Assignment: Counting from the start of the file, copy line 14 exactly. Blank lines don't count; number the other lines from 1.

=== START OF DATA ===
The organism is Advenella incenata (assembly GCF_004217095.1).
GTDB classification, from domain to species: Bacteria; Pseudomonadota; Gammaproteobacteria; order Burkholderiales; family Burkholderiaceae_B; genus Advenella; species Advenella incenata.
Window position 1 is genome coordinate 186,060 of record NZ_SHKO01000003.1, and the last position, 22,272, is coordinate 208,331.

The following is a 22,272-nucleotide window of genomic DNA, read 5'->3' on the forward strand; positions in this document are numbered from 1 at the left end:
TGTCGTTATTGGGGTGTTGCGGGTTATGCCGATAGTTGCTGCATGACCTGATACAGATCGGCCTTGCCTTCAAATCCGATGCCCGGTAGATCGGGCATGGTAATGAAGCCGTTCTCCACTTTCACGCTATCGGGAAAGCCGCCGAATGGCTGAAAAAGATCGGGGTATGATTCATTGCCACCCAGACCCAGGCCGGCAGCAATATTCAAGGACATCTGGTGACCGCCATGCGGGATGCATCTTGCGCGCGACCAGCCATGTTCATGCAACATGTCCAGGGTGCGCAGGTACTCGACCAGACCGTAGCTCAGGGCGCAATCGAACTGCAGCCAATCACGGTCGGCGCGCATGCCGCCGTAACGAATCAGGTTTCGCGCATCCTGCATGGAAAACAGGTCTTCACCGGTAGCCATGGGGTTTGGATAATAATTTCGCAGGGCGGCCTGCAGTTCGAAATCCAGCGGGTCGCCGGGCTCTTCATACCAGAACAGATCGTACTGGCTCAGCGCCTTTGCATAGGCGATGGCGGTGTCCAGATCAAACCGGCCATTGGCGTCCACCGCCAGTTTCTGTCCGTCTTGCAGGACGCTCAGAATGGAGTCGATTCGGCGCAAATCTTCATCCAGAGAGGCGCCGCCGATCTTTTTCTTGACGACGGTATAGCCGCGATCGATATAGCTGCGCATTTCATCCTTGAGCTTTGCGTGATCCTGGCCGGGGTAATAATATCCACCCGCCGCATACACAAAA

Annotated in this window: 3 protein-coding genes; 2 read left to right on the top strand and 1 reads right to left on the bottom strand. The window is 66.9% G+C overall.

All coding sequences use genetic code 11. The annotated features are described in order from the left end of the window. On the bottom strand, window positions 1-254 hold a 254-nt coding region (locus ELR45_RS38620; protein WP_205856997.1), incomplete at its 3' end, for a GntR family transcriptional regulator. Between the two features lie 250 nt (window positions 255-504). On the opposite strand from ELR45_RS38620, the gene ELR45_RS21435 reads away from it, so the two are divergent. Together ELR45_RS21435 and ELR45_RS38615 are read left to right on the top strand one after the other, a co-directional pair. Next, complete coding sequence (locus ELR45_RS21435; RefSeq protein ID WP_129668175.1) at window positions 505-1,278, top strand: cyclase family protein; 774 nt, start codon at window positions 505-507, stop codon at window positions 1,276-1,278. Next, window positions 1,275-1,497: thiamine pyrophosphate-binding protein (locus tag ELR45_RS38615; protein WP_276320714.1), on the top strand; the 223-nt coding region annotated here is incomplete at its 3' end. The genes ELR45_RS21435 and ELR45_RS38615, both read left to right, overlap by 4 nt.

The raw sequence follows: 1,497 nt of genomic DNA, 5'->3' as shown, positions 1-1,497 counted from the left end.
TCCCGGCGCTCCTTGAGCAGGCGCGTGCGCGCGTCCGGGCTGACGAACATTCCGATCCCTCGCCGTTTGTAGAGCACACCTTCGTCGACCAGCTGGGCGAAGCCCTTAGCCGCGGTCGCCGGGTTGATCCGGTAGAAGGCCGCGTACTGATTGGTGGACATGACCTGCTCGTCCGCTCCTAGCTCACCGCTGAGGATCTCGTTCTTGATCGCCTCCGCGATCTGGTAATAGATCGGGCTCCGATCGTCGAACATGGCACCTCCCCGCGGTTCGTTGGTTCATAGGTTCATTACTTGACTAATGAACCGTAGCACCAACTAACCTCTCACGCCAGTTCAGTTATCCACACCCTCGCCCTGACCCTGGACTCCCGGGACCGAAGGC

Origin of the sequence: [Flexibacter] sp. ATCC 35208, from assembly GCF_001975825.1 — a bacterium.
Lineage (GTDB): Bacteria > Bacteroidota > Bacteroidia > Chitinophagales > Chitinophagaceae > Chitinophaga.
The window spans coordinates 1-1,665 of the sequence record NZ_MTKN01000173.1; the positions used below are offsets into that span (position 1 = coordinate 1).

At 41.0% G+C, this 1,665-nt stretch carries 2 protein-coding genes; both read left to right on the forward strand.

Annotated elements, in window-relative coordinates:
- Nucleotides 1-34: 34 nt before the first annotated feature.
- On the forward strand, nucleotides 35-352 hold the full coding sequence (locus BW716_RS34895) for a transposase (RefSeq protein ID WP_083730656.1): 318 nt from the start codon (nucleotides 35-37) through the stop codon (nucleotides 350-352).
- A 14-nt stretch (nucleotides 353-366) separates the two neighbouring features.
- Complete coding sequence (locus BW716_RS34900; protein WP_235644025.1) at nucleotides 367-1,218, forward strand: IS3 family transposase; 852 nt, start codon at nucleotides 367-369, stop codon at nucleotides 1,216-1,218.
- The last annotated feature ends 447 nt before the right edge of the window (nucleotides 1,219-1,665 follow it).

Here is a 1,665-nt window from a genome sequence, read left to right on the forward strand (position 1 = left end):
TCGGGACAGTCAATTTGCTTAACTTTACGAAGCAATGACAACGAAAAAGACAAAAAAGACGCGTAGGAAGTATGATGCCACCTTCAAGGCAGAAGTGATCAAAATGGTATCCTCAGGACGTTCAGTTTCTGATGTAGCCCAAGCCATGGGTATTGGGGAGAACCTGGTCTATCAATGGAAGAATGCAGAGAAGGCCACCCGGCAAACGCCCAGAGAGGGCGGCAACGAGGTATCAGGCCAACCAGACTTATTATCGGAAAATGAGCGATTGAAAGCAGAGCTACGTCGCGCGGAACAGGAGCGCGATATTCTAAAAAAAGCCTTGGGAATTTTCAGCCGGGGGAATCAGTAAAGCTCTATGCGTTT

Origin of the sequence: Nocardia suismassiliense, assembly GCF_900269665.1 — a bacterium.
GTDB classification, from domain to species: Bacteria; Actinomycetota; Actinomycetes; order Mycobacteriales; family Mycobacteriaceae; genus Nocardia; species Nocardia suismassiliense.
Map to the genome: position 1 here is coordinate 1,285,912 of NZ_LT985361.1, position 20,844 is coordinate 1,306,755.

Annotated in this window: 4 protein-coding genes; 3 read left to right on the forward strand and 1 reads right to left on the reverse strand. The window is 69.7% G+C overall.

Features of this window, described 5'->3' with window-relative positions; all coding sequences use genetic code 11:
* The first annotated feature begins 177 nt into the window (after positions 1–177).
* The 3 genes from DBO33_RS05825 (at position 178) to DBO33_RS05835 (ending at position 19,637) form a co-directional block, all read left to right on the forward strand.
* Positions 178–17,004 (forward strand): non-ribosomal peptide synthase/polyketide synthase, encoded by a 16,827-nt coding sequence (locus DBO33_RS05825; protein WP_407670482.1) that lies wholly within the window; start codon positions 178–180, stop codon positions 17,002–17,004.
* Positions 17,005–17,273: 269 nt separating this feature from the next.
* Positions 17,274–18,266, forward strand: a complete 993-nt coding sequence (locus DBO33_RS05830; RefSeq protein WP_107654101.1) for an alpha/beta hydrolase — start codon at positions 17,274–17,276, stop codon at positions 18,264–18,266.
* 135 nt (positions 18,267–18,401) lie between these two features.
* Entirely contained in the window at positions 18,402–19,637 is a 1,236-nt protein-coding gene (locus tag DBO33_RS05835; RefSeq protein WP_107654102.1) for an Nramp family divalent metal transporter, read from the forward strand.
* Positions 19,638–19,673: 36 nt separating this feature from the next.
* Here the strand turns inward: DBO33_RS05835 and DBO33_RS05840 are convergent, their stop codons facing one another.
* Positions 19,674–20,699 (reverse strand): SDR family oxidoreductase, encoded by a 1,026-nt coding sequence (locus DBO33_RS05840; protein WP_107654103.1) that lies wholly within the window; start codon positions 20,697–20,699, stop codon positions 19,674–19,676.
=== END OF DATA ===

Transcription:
Annotated elements, in window-relative coordinates: